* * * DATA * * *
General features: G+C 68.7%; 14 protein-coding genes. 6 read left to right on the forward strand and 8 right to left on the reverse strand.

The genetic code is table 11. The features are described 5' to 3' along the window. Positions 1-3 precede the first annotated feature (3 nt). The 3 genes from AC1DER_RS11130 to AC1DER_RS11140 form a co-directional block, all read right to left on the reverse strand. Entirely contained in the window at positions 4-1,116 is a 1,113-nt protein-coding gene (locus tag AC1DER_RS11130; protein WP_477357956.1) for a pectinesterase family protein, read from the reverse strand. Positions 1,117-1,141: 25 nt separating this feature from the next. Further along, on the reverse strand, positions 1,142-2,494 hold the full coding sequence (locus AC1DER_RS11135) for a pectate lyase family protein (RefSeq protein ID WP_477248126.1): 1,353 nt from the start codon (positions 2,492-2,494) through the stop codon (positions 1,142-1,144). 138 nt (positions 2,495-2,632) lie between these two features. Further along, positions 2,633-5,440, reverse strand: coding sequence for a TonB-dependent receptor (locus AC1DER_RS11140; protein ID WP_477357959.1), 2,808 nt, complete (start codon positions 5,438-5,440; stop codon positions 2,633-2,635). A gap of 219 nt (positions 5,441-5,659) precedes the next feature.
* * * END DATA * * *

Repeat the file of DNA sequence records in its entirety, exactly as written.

General features: G+C 68.7%; 14 protein-coding genes. 6 read left to right on the forward strand and 8 right to left on the reverse strand.

The genetic code is table 11. The features are described 5' to 3' along the window. Positions 1-3 precede the first annotated feature (3 nt). The 3 genes from AC1DER_RS11130 to AC1DER_RS11140 form a co-directional block, all read right to left on the reverse strand. Entirely contained in the window at positions 4-1,116 is a 1,113-nt protein-coding gene (locus tag AC1DER_RS11130; protein WP_477357956.1) for a pectinesterase family protein, read from the reverse strand. Positions 1,117-1,141: 25 nt separating this feature from the next. Further along, on the reverse strand, positions 1,142-2,494 hold the full coding sequence (locus AC1DER_RS11135) for a pectate lyase family protein (RefSeq protein ID WP_477248126.1): 1,353 nt from the start codon (positions 2,492-2,494) through the stop codon (positions 1,142-1,144). 138 nt (positions 2,495-2,632) lie between these two features. Further along, positions 2,633-5,440, reverse strand: coding sequence for a TonB-dependent receptor (locus AC1DER_RS11140; protein ID WP_477357959.1), 2,808 nt, complete (start codon positions 5,438-5,440; stop codon positions 2,633-2,635). A gap of 219 nt (positions 5,441-5,659) precedes the next feature.